A Phenomenological Study of Cultural Transition and Adjustment of Asian Undergraduate International Students Using Different Cross-Cultural Treatments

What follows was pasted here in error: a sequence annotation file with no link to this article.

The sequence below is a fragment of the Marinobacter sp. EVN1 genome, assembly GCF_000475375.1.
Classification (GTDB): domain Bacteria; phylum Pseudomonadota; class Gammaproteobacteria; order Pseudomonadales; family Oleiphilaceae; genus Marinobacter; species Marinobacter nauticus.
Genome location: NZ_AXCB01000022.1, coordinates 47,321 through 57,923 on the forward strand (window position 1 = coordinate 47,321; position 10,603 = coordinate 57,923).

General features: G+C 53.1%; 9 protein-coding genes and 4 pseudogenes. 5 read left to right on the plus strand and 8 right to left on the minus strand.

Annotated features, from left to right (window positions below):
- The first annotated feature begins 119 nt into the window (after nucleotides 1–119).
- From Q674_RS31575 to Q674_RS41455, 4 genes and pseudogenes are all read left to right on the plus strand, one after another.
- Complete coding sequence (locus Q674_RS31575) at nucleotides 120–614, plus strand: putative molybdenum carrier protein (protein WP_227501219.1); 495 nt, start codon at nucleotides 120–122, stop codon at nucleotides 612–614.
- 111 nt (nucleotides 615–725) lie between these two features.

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When studying abroad, international students face a series of transitional difficulties impacting academic, social, and professional success. In particular, Eastern Asian international students who comprise over 42% of all international students in the U.S., experience more cross-cultural adaptation distress compared to other international student groups. The purpose of this study was to examine the pre-departure and post-arrival cultural knowledge, transition, and adjustment of Eastern Asian undergraduate international students who completed a pre-departure cultural preparation treatment or received the university's standard international student services at a western U.S. research university. To better understand international students' experiences, this phenomenological study investigated themes discovered within international student narratives by collecting qualitative data including three in-person interviews, seven student written journal reflections, a student survey, and two cultural reports. The findings of this study expand cross-cultural training and international education research by showing that Eastern Asian undergraduate international students gained cultural knowledge, awareness, sensitivity, and competency from a four-week pre-departure cross-cultural treatment to which they applied during their transition and adjustment at a western U.S. research university to better manage cross-cultural differences.
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